What are the pros and cons of condo living? Thats what I am going to talk about right now.
Pro #1, Amenities: Imagine living like you travel. New Condos, have outdoor spaces to walk your dog, swimming pool, sauna, gym and party room. Plus most new condos are build by rapid transit, shopping and recreation centres.
Pro #2, Low Maintenance: If you are not a handyman, and the thought of picking up a hammer or using power tools is something you dread, condo living maybe your thing. Just think about the last time your tried to assemble something bought from Ikea. Oh goodness you know what I am talking about. The strata will maintain everything on the exterior of the building including the landscaping all you need to do is to maintain whats inside your unit and pay your strata fees.
Pro #3 Affordability - Condos are priced for much less than a house. I am talking about average prices here. The price gap between a condo and a single detached home in Vancouver is about $750,000. For the price of a house you can buy two condos.
Con #1 Strata Fees are out of your control - Strata fees are fixed by your strata council, and you have no control. Each year the strata council will create a yearly budget and in that budget they will determine the amount strata fees you need to pay.
Con #2 Really Bad Bylaws - when you are living in a condo, you are living with a community of residents. You will be living with all types of people. Thats where the strata comes in and develops a set of bylaws. You are truly at the mercy of the strata council. Imagine living in a building and being forced to leave when you realize you a pregnant. Bingo some buildings have age restrictions. So if you plan in buying a condo make sure to read those bylaws.
Con #3 Noisy Neighbours - when you are living in a condo you literally are living beside, above or below someone. If the walls are thin enough you may hear them singing karaoke at 11:00 at night. I mean karaoke is ok, but please sing only if you are good at it.
Question of the day, would you consider living in a condo? Yes or No Please leave it in the comments below. I will try my best to personally answer all comments myself.
As always please like, share and subscribe and become smart savvy consumer. I make educational videos every Tuesday and videos every Friday.
Just saw this article from CNBC saying that 1 and 3 Millennials are making a big mistake withdrawing there retirement accounts to fund real estate purchases. I think that article is wrong. Millennials are our future and super smart. They where practically born with an iPad in there hands.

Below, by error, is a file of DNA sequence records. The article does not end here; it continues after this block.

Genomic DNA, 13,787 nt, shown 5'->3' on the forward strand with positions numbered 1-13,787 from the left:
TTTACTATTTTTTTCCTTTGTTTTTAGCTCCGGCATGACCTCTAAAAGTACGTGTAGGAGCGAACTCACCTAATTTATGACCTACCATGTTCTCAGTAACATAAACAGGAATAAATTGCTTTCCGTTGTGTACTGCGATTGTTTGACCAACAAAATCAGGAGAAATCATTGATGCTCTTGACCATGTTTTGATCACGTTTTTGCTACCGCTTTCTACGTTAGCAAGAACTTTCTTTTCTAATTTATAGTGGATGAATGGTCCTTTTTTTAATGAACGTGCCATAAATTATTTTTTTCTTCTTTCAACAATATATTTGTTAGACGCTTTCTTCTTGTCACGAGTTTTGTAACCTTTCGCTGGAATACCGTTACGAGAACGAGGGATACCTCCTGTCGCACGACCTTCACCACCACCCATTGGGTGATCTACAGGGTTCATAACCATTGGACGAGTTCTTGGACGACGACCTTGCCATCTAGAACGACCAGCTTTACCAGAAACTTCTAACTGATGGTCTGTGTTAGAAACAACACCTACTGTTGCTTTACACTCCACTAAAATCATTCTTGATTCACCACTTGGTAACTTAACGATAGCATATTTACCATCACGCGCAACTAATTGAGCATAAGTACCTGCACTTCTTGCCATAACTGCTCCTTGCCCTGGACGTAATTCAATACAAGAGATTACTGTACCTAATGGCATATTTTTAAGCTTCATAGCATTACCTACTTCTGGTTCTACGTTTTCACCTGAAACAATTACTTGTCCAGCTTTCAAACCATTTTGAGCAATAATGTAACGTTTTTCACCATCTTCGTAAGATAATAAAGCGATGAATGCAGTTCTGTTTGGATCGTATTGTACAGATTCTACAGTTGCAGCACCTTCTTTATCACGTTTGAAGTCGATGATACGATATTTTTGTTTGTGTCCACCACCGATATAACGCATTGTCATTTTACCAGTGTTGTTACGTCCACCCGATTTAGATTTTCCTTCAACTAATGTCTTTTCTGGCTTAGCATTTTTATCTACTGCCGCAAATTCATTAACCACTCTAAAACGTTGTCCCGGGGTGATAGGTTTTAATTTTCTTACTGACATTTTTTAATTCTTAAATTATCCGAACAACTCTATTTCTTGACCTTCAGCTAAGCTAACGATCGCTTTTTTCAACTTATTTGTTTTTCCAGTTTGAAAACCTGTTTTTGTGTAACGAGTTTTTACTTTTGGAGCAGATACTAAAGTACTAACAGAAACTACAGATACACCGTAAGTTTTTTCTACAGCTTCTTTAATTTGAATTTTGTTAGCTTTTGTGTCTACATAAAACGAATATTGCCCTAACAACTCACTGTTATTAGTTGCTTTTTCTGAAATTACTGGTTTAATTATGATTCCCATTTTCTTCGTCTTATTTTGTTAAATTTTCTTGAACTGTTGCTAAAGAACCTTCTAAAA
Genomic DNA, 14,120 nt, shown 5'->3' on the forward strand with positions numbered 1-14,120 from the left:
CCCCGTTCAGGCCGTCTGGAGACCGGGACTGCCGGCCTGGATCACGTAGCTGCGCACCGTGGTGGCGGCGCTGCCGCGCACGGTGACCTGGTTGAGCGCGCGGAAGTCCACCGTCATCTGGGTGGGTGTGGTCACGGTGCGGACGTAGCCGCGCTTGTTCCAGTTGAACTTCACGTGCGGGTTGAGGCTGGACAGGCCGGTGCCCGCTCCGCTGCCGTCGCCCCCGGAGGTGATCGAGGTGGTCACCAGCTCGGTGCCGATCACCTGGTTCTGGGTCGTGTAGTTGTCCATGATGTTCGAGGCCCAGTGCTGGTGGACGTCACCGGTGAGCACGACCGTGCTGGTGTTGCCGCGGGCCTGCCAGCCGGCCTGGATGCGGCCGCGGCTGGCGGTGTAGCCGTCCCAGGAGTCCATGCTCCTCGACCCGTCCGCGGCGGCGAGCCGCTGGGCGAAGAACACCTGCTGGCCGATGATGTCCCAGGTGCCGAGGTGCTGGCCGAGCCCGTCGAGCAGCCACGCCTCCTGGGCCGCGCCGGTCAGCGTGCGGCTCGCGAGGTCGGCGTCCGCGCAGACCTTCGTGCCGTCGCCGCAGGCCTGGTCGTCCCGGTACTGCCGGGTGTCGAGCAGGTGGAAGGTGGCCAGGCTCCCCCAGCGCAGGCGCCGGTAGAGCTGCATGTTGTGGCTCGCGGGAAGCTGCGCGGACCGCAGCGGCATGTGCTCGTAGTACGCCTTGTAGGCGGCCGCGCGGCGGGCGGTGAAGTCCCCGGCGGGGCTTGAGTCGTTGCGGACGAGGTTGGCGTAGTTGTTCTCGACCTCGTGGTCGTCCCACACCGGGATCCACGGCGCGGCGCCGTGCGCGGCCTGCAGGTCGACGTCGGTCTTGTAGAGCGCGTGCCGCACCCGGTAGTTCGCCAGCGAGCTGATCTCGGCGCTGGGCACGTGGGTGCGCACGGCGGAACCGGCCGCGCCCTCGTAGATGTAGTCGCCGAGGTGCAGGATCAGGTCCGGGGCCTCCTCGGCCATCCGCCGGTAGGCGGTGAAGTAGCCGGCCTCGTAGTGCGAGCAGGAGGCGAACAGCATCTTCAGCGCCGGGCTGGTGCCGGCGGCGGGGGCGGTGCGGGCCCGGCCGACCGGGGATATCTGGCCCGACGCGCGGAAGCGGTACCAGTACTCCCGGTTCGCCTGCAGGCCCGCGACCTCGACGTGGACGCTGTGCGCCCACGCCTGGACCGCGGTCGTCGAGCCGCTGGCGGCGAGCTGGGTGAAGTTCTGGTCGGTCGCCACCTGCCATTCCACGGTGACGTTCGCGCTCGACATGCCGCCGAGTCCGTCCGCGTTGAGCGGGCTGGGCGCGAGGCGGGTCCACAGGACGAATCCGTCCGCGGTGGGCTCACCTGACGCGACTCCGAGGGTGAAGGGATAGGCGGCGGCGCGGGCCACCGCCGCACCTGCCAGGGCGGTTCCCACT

In this video I will show you the 5 reasons why you should consider using your RRSP as your downpayment to purchase your home now.
#1. High Tax Rates In Canada - With our current tax rate I would says its very difficult to even save $1000 per month. I mean our tax brackets here in Canada are excessive, plus you are also taxed again GST and PST on everyday purchases. Your RRSP have been growing yearly because its the only tax savings vehicle we have aside from your TFSA’s.
#2 Rental Rates are constantly rising. This year, what we consider as affordable in vancouver west is $3,700 per month for a 3 bedroom, $2,700 for a two-bedroom and $1,900 for a one bedroom.
#3 You can borrow up to 25k tax free and if you have a spouse who is also a first time buyer he or she can borrow an additional 25k making that 50k.
#4 Investment growth in the housing market is greater versus the returns you would receive from an RRSP. On typical RRSP investments you can be lucky to earn 5% per year but that is only on the RRSP amount. Condos in vancouver or have double in price over the last 10 years so its a smarter to use the RRSP funds to get into the market now versus later.
#5 Payback time - You will have 15 years to repay your RRSP loan with the first year being an exemption. For example if you borrowed 25 thousand dollars that would be divided by 15, making that $1666 per year or $138 per month. If you are not able to make the payments you would need to add this as your yearly income.
Question of the day, would you consider using your RRSP to purchase a home? Yes or No Please leave it in the comments below. I will try my best to personally answer all comments myself.